Wednesday, July 10, 2013

The Lone Ranger Review

The Lone Ranger was a huge movie project that came out this past week, right before Independence Day. Sadly it was a disaster waiting to happen and everybody knew it. The problem? The budget on the movie was upwards of $250 million and the attempt was at a western movie. The western genre was really popular back in the day and has had some recent attempts to bring it back, but the honest truth is that crowds don't swarm out to see westerns anymore as no western has ever grossed over $200 million in the US. Even highly reviewed recent westerns like the True Grit remake and Django Unchained barely topped $150 million, which was fine for them because their budgets were significantly smaller. The Lone Ranger was made by the same crew that made Pirates of the Caribbean and since that franchise has earned over $3 billion worldwide, they were certain that if they slapped that on the advertising and brought on Johnny Depp that they would have this in the bag and the huge budget wouldn't matter. Nope. Huge mistake. It made just under $50 million in the US during its five-day Independence Day weekend and will probably end with just over $100 million. Early reports are that Disney may lose close to $200 million on the project, which really won't matter that much as they have their Marvel movies coming out as well as Star Wars Episode VII, but still. That's a lot of lost money. All this is a really sad story to me because, despite the awful critic reviews, I actually found myself really liking the movie.

If I were to call myself a big fan of the original Lone Ranger TV series, it would actually be a lie. Nothing against it really. If I were to watch it, I am positive that I would enjoy it. I just haven't seen it. But I do know enough about it and I'm a huge fan of the classic Lone Ranger theme song, which is simply an arrangement of the William Tell Overture, one of the best classic pieces ever written. But back on track. In this Lone Ranger remake, what we have is essentially the origin story of the Lone Ranger. John Reid is a man of the law who gets promoted to Texas Ranger. After a series of events, the group of rangers gets ambushed and Reid is left as the "lone" ranger, finding himself teamed up with the crazy Indian Tonto. The two are out to get justice on one Butch Cavendish for different reasons but conflict arises when the two have differing views of justice. And thus we have our movie.

While admittedly a bit long, the movie is very engaging and quite brilliant in my opinion. Except for one major aspect. It is told Princess Bride style with old Tonto recounting the story to a young boy who wanders into a museum. In my opinion they could've totally scrapped that. Outside that, though, the story was good. It was balanced with plenty of drama, great action scenes, and quite a bit of humor provided by Johnny Depp as Tonto and the horse Silver. Overall the acting was really good and there was plenty of character progression throughout that worked. Armie Hammer took the lead role as the Lone Ranger and he pulled it off quite fantastically. Many will complain at Johnny Depp in this because he plays his same quirky character that he always plays. Do I see why people are bothered by it? Of course. Was I bothered by it? Not really. Sure, I think if they had cast an actual Native American for the role it would've been better. Yes, Johnny Depp is 1/16th Native American or something like that, but I'm talking full blooded Native American. They cast many of them in this movie and they could've cast one more. But it didn't bother me that much. Also in terms of the cast, the main villain was played by William Fichtner and he did a great job. Helena Bonham-Carter also made an appearance in more of a minor role, but was entertaining.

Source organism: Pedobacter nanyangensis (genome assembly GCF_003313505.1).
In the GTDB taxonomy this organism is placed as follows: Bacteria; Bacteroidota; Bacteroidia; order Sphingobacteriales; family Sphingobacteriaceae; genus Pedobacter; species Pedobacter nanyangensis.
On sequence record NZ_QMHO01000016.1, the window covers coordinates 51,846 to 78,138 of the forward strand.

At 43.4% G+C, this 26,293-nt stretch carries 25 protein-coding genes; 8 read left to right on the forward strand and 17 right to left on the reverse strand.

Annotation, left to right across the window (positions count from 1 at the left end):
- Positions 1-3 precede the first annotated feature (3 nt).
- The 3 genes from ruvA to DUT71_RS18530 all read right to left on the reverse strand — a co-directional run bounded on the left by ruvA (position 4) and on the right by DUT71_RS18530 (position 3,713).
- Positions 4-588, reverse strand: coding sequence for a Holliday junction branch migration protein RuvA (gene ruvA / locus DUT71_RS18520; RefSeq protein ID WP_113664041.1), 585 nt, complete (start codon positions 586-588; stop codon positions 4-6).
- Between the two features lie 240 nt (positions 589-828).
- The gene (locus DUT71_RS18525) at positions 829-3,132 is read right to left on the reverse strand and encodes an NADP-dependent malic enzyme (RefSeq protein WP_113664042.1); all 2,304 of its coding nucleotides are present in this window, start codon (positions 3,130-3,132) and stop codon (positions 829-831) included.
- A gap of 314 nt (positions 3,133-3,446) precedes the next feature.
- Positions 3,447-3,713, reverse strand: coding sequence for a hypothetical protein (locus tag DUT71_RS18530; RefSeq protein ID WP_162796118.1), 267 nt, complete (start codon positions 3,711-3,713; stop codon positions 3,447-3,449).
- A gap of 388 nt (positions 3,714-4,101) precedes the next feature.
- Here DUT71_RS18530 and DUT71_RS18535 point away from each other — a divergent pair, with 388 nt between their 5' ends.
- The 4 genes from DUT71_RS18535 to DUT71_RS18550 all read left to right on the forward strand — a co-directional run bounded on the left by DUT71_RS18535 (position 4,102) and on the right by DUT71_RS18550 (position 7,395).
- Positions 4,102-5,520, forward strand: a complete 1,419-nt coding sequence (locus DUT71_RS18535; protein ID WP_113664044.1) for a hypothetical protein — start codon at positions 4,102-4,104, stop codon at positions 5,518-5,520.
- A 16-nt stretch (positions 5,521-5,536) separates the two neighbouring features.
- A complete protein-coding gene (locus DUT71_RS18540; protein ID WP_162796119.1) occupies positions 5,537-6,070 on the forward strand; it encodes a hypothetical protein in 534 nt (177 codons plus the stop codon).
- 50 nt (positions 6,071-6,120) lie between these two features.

What really made the movie for me was the ending. I mentioned earlier that I really love the Lone Ranger theme. I wasn't completely sure if we were going to get it in full, but as the final battle scene began there it started. And my was it beautiful. Not only that, but as that fantastic song was playing, the actual end battle was super awesome. I obviously won't go into details as to why as that will spoil it, but needless to say I really enjoyed it. And along with that great action in the end going alongside the great music, it is of note that visually the movie is a masterpiece and that also helped it out a lot.

The most disappointing part of the movie was upon it ending, I knew that this was it. Due to the huge financial bomb, no way in heck will a sequel be made and that is unfortunate because this is a movie that really deserves a sequel. Oh well. At least I can go back and watch this one as much as I want as I am certain that will happen. No sequels will probably also motivate me to actually go back and watch the old TV series as I will need to get an additional Lone Ranger kick because I really was a huge fan of this movie. Best of the year? No. But it was entertaining enough to warrant an 8 out of 10 grade from me.

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